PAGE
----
If the defendant used or possessed any firearm or ammunition in connection with another felony offense . . . increase by 4 levels.
U.S. Sentencing Guidelines Manual § 2K2.1(b)(5). The commentary to the section explains that "[a]s used in subsection(b)(5) . . . `another felony offense' . . . refer[s] to offenses other than explosives or firearms possession or trafficking offenses." Id. § 2K2.1 cmt. n. 15. In other words, the enhancement should apply only when the predicate offense is distinct from the firearms possession crime of which the defendant was convicted.
The enhancement is most often applied in circumstances in which the firearm was employed during a drug transaction or violent crime, either to protect the defendant or to threaten or harm a victim. See, e.g., Loney, 219 F.3d at 287. This case is atypical in this respect. The firearm here was neither used nor intended as a means of intimidation or protection, but rather was proffered as an item of trade. It was given to Navarro in exchange for the drugs, but it did not otherwise facilitate the drug distribution offense.
Navarro seizes on this distinction. He argues that, because possession of the firearm constituted an integral aspect of the drug distribution offense, that offense must be considered part of the underlying firearms possession crime—not "another felony offense"—and cannot support the enhancement under section 2K2.1(b)(5). He also claims that, even if the drug distribution qualifies as "another felony offense," the firearm was not possessed "in connection with" the drug distribution because it was not brandished or otherwise used to facilitate the offense.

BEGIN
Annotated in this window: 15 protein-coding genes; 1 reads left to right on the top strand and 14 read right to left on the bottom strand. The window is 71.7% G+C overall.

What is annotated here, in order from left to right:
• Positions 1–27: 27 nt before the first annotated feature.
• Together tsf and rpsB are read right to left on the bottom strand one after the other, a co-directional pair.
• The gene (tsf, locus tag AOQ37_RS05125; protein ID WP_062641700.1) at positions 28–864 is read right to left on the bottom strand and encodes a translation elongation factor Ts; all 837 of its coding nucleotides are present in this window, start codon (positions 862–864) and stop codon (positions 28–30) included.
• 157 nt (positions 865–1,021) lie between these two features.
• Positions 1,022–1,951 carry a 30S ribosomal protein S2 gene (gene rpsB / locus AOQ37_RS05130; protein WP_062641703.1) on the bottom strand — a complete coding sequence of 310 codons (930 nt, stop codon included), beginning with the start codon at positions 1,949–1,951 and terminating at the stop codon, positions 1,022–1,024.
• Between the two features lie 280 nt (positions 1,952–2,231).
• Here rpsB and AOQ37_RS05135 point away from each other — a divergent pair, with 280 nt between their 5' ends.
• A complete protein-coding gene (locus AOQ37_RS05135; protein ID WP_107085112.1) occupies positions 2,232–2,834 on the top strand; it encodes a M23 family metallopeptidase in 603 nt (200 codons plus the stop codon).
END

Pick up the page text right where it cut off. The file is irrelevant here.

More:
A. "Another Felony Offense"
The primary argument Navarro raises against the enhancement is that the drug distribution in this case does not qualify as "another felony offense," separate from the firearms possession crime, because possession of the firearm formed an integral aspect of that offense. We have addressed similar arguments in two previous cases: United States v. Fenton, 309 F.3d 825 (3d Cir.2002), and United States v. Lloyd, 361 F.3d 197 (3d Cir.2004). The reason that these cases were resolved differently—Fenton against application of the enhancement and Lloyd in favor of it— guides the resolution of this case.
The predicate offense in Fenton was burglary. 309 F.3d at 826-27. The defendant had broken into a sporting goods store and stolen several firearms, and he was later convicted of unlawful possession of those firearms. Id. In calculating the recommended sentencing range, the district court found that the burglary constituted "another felony offense" and that the firearms had been possessed "in connection with" that offense. Id. It therefore applied, over an objection by defense counsel, the enhancement under section 2K2.1(b)(5). Id.
We reversed the district court's judgment of sentence. We held that the phrase "another felony offense," as used in section 2K2.1, requires a "distinction in time or conduct" between the predicate offense and the firearms possession crime. Id. at 827-28. Specifically, possession of the firearm cannot constitute an integral aspect of the predicate offense; if it does, then the two offenses must be considered one and the same, and the predicate offense cannot be deemed "another felony offense" for purposes of section 2K2.1(b)(5). Id. Possession of the firearm was an integral aspect of the predicate offense because Fenton possessed the guns because he had stolen them. Id. at 826-27. We summarized the holding in a single sentence: "[A] state law crime, identical and coterminous with the federal crime, cannot be considered as `another felony offense' within the meaning of the Sentencing Guidelines." Id. at 826.